Maybe Bees Will Get a Break?

U.S. EPA proposing temporary pesticide-free zones for honeybees

By Carey Gillam

(Reuters) – U.S. environmental regulators on Thursday proposed a rule that would create temporary pesticide-free zones to protect commercial honeybees, which are critical to food production and have been dying off at alarming rates.

The restrictions would cover times when specific plants are in bloom and when commercial honeybees are being moved through certain areas, EPA officials said.

Honeybees are needed to pollinate plants that produce a quarter of the food consumed by Americans, and beekeepers travel around the country with managed hives to help the process.

The rule, due to be published in the Federal Register on Friday, includes a class of insecticides knowns as neonicotinoids, which some have blamed for the demise of honeybee colonies.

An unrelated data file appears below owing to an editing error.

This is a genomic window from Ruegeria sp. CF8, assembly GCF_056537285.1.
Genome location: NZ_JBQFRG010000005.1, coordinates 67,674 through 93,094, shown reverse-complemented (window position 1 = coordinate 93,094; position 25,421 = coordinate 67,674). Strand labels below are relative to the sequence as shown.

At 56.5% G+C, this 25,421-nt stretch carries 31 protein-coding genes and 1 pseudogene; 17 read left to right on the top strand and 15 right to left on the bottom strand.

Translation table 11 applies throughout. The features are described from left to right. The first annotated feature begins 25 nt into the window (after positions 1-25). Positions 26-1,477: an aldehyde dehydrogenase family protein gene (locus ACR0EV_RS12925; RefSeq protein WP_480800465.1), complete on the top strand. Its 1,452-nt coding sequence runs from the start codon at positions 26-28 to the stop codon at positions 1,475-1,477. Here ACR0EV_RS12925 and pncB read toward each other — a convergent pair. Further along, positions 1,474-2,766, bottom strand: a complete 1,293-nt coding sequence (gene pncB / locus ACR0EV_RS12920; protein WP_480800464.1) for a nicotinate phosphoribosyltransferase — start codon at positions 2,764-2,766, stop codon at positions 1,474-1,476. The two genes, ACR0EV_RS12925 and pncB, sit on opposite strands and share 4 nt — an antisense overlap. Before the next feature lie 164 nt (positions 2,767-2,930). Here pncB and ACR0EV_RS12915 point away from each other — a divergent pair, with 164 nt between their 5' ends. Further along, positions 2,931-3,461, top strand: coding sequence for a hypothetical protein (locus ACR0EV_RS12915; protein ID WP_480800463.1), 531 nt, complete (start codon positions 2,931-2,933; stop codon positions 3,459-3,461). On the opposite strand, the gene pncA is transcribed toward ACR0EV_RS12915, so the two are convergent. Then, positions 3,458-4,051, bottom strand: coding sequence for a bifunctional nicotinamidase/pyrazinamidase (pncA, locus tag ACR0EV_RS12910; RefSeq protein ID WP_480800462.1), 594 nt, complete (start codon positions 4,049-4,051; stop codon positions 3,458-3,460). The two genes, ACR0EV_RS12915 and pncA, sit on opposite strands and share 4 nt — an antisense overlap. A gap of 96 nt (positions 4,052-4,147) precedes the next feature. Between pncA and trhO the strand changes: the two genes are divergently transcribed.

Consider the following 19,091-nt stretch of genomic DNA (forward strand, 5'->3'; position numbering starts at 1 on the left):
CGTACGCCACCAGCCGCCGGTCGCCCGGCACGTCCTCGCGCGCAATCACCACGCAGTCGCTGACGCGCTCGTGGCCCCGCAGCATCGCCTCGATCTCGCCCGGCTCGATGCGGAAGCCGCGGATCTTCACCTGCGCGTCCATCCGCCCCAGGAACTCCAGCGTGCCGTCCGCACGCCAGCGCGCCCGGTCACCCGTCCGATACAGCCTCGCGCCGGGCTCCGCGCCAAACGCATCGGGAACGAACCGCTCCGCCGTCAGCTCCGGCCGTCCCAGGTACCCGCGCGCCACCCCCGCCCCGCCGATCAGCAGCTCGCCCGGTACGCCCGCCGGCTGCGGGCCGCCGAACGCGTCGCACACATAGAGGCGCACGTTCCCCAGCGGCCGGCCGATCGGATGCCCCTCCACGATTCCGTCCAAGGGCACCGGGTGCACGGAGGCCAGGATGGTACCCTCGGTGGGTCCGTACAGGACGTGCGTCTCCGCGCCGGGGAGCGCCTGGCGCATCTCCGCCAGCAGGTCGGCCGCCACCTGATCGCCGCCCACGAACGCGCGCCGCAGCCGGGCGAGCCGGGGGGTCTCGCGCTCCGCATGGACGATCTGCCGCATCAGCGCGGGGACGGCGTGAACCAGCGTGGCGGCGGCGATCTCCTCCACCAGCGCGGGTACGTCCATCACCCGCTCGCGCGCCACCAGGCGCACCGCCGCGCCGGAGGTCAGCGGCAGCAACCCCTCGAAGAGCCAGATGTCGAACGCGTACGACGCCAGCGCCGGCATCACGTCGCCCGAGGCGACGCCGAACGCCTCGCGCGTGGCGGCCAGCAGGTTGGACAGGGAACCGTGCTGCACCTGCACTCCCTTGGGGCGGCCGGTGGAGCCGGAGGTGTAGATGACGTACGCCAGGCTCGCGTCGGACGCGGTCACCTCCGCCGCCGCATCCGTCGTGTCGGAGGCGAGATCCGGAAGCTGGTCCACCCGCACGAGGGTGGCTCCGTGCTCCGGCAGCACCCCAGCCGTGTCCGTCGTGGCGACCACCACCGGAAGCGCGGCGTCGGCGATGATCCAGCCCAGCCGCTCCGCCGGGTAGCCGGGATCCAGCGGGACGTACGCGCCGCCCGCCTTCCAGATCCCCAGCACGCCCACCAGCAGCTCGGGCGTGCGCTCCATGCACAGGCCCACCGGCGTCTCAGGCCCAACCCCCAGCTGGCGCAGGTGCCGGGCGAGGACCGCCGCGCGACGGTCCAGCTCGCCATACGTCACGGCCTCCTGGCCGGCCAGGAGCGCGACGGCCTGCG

Earlier this month, the U.S. Department of Agriculture said that honeybees had disappeared at a staggering rate over the last year. Losses of managed honeybee colonies hit 42.1 percent from April 2014 through April 2015, up from 34.2 percent for 2013-2014, and the second-highest annual loss to date, according to the USDA.

Beekeepers, environmental groups and some scientists say neonicotinoids, or neonics – used on crops such as corn as well as on plants used in lawns and gardens – are harming the beess.

But Bayer, Syngenta and other agrichemical companies that sell neonic products say mite infestations and other factors are the cause.

The White House has formed a task force to study the issue, and the EPA has been studying the effects of neonics on bees.

Lori Ann Burd, environmental health director for the

Center for Biological Diversity, applauded the proposed rule, but said neonics, which are commonly used as seed treatments on crops like corn, need to be banned. In seed treatments, the pesticide is applied to the seed before it is planted.

“EPA needs to take the next step and ban these poisoned seeds,” Burd said in a statement.

(Reporting By Carey Gillam; Editing by Peter Galloway and Jonathan Oatis)


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